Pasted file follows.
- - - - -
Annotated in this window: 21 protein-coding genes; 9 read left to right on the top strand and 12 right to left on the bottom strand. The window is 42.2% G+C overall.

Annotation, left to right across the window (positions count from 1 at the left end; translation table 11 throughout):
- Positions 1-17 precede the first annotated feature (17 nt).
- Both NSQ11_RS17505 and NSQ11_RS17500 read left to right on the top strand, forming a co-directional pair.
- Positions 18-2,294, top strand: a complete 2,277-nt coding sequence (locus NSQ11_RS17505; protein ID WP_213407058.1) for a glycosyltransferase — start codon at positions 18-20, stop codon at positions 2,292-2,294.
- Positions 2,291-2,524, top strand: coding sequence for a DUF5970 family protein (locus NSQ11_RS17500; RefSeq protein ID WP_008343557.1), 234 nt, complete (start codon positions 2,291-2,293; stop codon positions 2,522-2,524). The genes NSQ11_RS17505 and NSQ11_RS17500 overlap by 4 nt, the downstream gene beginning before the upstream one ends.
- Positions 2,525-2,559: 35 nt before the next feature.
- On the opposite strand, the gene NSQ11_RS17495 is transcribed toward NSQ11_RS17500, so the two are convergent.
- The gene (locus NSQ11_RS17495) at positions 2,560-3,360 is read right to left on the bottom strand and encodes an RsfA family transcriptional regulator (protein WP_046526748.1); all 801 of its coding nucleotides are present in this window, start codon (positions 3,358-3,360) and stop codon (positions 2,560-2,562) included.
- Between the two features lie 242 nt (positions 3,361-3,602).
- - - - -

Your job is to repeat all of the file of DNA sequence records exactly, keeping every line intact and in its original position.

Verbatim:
Annotated in this window: 21 protein-coding genes; 9 read left to right on the top strand and 12 right to left on the bottom strand. The window is 42.2% G+C overall.

Annotation, left to right across the window (positions count from 1 at the left end; translation table 11 throughout):
- Positions 1-17 precede the first annotated feature (17 nt).
- Both NSQ11_RS17505 and NSQ11_RS17500 read left to right on the top strand, forming a co-directional pair.
- Positions 18-2,294, top strand: a complete 2,277-nt coding sequence (locus NSQ11_RS17505; protein ID WP_213407058.1) for a glycosyltransferase — start codon at positions 18-20, stop codon at positions 2,292-2,294.
- Positions 2,291-2,524, top strand: coding sequence for a DUF5970 family protein (locus NSQ11_RS17500; RefSeq protein ID WP_008343557.1), 234 nt, complete (start codon positions 2,291-2,293; stop codon positions 2,522-2,524). The genes NSQ11_RS17505 and NSQ11_RS17500 overlap by 4 nt, the downstream gene beginning before the upstream one ends.
- Positions 2,525-2,559: 35 nt before the next feature.
- On the opposite strand, the gene NSQ11_RS17495 is transcribed toward NSQ11_RS17500, so the two are convergent.
- The gene (locus NSQ11_RS17495) at positions 2,560-3,360 is read right to left on the bottom strand and encodes an RsfA family transcriptional regulator (protein WP_046526748.1); all 801 of its coding nucleotides are present in this window, start codon (positions 3,358-3,360) and stop codon (positions 2,560-2,562) included.
- Between the two features lie 242 nt (positions 3,361-3,602).